Go through each point and verbally communicate with your worker on which traits they have and which ones they need to improve on – then, have them respond with a video of their own to explain how they’ll work on their weaker areas.
Work standards approach
Setting goals for the next work period is an essential feature of a performance review. With video, employees can explain to the camera their ideas for improving their performance as well as how they intend to achieve those goals. For more communication between employer and employee, managers could set specific tasks and goals in their own video response to tailor their goals to their own expectations and standards.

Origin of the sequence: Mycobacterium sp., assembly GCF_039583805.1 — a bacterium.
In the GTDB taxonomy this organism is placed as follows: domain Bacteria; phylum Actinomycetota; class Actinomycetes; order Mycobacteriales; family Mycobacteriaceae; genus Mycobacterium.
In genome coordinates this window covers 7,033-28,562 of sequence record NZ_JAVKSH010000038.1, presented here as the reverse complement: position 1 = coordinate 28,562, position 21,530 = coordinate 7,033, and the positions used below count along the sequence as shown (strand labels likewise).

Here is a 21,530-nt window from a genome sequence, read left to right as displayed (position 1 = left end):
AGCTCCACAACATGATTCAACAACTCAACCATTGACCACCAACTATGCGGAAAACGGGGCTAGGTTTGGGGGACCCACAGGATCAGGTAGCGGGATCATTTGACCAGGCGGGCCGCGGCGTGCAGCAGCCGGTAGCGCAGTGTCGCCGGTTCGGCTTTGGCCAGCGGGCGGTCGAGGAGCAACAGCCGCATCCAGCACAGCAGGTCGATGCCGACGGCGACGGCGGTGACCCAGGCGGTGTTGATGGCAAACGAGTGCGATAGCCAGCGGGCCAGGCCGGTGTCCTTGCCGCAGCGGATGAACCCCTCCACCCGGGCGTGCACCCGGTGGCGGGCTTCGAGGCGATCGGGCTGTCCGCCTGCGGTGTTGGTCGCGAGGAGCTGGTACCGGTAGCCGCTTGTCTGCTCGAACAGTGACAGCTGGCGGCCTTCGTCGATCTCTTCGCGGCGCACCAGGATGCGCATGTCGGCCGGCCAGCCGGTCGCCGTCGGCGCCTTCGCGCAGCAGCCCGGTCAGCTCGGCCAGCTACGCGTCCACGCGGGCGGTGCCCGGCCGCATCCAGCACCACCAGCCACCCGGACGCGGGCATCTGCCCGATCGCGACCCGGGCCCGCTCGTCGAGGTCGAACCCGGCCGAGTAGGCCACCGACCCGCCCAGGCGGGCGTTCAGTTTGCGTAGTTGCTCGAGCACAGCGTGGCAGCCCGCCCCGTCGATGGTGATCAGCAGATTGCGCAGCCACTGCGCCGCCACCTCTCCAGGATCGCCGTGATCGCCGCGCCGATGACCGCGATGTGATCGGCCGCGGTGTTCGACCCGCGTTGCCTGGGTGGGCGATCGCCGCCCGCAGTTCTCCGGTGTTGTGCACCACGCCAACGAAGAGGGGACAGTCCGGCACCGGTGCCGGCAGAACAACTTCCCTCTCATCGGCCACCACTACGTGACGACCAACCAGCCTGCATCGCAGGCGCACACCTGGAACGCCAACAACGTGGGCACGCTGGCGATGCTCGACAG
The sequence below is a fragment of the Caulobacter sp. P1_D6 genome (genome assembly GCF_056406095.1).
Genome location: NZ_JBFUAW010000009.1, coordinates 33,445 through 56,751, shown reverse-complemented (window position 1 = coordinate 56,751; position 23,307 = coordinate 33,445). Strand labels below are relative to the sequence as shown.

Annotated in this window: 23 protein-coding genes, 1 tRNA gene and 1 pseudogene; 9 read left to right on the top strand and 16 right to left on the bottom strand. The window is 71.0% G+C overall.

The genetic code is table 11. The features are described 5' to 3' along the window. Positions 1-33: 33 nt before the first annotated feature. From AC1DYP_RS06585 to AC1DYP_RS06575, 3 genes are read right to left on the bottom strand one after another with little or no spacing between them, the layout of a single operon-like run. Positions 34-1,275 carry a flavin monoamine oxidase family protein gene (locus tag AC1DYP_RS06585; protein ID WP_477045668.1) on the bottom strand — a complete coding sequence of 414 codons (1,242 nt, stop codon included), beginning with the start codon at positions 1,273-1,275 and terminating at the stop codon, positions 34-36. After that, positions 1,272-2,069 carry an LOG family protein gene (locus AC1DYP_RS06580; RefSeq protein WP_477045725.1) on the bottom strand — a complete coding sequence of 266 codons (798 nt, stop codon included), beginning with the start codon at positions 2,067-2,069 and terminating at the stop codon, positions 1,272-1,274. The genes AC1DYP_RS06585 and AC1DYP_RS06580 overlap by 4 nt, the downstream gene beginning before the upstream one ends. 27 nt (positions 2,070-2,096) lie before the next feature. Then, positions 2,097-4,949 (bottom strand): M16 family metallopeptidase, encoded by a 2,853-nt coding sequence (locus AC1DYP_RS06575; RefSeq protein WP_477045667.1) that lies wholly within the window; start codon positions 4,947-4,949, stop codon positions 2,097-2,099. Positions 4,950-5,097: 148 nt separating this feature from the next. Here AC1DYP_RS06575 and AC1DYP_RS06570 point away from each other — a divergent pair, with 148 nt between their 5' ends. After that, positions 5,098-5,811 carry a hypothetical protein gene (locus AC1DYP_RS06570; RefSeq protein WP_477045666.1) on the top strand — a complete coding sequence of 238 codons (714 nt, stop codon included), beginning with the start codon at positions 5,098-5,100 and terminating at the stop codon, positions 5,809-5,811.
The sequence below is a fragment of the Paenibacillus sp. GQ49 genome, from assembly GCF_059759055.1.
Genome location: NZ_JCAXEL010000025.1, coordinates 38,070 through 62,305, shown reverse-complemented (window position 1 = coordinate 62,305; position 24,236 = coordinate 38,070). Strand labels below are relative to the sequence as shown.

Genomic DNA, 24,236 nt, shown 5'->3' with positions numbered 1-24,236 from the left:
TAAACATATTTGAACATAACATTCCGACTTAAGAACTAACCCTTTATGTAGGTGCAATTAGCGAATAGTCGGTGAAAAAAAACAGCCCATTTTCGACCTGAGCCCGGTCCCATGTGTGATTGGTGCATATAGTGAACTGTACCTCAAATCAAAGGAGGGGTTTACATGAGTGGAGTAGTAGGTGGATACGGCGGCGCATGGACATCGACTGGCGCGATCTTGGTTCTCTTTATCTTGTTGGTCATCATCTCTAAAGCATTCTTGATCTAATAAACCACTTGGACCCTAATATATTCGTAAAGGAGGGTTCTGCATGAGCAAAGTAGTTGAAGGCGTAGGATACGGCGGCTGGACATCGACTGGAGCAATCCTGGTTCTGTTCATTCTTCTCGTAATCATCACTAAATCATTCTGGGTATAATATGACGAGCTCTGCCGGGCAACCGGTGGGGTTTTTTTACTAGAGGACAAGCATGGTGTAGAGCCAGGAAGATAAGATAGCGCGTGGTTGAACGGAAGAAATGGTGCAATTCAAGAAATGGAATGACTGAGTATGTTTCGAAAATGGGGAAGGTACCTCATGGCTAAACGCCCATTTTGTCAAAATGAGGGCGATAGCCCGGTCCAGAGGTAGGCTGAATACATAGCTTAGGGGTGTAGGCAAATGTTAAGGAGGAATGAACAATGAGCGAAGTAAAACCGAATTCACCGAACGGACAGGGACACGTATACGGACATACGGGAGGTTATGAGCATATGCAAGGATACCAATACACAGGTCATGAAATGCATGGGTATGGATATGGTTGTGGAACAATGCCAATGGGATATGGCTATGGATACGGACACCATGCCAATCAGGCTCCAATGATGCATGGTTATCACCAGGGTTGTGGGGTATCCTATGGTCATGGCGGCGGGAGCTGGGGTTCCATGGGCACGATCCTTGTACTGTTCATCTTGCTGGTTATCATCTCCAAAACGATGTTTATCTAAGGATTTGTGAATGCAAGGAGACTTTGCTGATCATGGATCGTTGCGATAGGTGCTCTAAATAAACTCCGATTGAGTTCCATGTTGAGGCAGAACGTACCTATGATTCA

In a separate appraisal, after a period of time allowing an employer to assess their worker’s performance, you can send feedback to your employee based on how well you think they’ve met the goals they’ve been set.
This method isn’t as frightening as the name suggests. A critical incident is an action or event which has happened in the workplace, and is focused on exceptional things an employee has done, as well as bad or unacceptable things. The purpose of this method is for the employee to receive feedback and work on how to progress by making any necessary alterations.
When we mix this with video appraisals, there’s a few advantages. First of all, it’s easier than in a face-to-face meeting to discuss any mishaps or failings when you have time to respond and form intelligent responses. It’s also more effective than an online form as it communicates the message clearly and more empathetically, as you can listen to the tone of voice and see reactions through facial expressions and body language.